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Guinea Pigs/pig falling over, blind


I got 2 pigs 7 months ago. One seemed to be a little different from the beginning. She moved slower, sometimes holds her head funny. When she got excited she'd pop and then fall over. Lately, it is getting worse. She is even slower, falls over when walking, bobs her head from side to side when I bring in treats. Just took her to vet, he says she it healthy but blind. All internet searching leads to inner ear infection but Vet said ears looked good. Good the Vet missed the inner ear infection?

Any help appreciated

The head tilt is an indicator of an inner ear infection.  Unlike a standard middle ear infection it's not able to be seen like we do when looking at a reddened or dull eardrum. But what you're describing is a classic sign. The head bobbing is an attempt to maintain balance. In animals it can heal but create scar tissue that is invisible to examination. But the symptoms remain.

If she is blind it could be something that she had before you got her but didn't really manifest itself. Animals find a remarkable way to deal with what we would define as handicaps, but they simply look at it as a challenge and learn to deal with it. Many times when they live with another animal that friend will act as eyes and ears to their buddy and make the blind animal appear to be normal when it is not.

You don't really say what she looks like, but I'm wondering if she is an all white pig and might be something that is (mistakenly) called a "lethal white." That's a term used in horses and is the result of genetic incompatibility when breeding certain Palominos to another Palomino horse. Those lethal white babies do not survive more than a few days and have multiple deformities internally.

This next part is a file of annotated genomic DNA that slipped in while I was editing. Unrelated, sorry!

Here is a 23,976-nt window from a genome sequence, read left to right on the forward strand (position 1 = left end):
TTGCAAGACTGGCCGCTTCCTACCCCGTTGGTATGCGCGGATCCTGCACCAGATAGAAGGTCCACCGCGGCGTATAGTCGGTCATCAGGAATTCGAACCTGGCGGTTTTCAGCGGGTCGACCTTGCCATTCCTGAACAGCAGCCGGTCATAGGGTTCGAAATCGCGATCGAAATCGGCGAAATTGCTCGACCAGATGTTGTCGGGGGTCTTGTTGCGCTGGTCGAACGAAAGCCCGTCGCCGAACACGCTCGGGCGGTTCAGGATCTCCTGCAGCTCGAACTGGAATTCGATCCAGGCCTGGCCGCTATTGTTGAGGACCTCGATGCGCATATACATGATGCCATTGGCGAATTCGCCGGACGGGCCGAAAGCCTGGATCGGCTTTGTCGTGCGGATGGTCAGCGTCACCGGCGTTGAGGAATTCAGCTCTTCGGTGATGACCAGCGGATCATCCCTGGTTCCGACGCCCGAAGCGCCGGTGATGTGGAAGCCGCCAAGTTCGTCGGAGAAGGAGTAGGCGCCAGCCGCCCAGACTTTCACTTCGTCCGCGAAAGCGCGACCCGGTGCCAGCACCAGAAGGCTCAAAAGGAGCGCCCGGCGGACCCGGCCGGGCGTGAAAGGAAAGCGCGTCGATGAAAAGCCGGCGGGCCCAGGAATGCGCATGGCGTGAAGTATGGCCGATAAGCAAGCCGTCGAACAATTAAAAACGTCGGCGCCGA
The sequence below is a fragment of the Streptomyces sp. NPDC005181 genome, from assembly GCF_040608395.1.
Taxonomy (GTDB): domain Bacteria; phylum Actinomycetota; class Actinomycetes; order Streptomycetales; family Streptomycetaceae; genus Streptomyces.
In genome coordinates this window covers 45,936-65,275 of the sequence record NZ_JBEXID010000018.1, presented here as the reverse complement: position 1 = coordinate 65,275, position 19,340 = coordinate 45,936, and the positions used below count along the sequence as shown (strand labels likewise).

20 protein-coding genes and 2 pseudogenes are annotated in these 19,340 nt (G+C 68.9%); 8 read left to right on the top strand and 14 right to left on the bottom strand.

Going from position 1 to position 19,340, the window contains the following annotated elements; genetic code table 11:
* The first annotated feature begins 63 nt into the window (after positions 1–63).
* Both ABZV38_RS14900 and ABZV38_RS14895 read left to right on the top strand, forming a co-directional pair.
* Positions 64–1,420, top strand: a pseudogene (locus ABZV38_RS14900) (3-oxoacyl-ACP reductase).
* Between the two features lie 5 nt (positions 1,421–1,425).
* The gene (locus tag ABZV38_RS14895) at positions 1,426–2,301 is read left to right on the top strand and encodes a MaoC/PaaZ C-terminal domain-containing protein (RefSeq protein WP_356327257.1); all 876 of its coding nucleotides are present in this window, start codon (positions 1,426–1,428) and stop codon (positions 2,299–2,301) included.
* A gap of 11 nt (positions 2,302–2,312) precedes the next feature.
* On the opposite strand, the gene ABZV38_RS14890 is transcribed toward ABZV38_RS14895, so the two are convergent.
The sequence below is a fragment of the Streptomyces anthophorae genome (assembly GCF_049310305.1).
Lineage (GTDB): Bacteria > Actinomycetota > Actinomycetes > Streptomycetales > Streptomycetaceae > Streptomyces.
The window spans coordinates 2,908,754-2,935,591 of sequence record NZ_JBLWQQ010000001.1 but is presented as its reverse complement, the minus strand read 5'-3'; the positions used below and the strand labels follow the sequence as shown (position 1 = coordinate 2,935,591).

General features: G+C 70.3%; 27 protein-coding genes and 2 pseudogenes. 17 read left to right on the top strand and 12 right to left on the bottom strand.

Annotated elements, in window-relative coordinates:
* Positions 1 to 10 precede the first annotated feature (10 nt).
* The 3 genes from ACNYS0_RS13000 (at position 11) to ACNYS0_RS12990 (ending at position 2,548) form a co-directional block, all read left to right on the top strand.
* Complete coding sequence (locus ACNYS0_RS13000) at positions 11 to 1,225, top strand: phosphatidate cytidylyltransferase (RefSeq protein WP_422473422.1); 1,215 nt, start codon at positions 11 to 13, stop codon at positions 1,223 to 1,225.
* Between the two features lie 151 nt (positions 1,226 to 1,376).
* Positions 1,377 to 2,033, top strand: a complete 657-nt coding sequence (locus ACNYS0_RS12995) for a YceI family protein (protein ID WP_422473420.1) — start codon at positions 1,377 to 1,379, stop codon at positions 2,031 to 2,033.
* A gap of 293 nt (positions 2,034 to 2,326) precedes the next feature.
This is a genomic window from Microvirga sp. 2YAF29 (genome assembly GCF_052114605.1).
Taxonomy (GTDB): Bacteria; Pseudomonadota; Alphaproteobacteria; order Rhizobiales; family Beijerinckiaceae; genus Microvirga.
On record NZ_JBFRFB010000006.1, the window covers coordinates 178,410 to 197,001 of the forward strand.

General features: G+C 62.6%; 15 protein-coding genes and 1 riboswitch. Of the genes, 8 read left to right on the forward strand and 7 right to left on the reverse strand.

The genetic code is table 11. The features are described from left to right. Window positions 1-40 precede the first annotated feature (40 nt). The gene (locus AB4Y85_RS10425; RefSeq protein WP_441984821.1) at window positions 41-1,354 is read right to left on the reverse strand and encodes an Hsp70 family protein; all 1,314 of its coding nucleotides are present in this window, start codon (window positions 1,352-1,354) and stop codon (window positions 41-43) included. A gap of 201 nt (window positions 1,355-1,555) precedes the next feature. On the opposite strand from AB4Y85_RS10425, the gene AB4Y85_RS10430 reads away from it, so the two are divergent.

Lethal white cavies have very distinctive features, one of which are very small eyes. They too are the result of genetic incompatibility from breedings between roan colored pigs to another roan, also dalmation to dalmation. This doesn't always happen and the true die hard roan and dal breeders still run the risk of a lethal in a litter because they claim the very best roans or dals come from those breedings. Those 'lethal white' babies can and do often survive and live a fairly normal life. Some have deformed dental issues making it difficult for them to eat, but some do not.

That of course is just trivial information and may not be applicable in this case. But I suspect this little gal had an issue prior to your acquiring her. At this point there isn't any treatment, and if she eats and drinks okay there's no reason she can't live out a healthy life. As I said, animals have a way of dealing with issues that humans simply pity themselves for.

To understand how these inner ear infections cause the tilt it's easiest described by thinking of a half full glass or bottle of water. If you tip it to one side the liquid will always find level. That's how carpenters find the level line when building something. The little tube of water in the carpenters level does the same thing.

The inner part of our ears contain fluid that also does the same thing. When there's damage to that little "bottle" inside the ear the fluid doesn't find level, so the balance is affected. It makes the victim dizzy when they tip or move, thus causing them to fall over.

Because our planet is always spinning around we have to have that leveling mechanism to keep us from falling over. That and gravity keeps us able to stand up straight and not fall off the earth.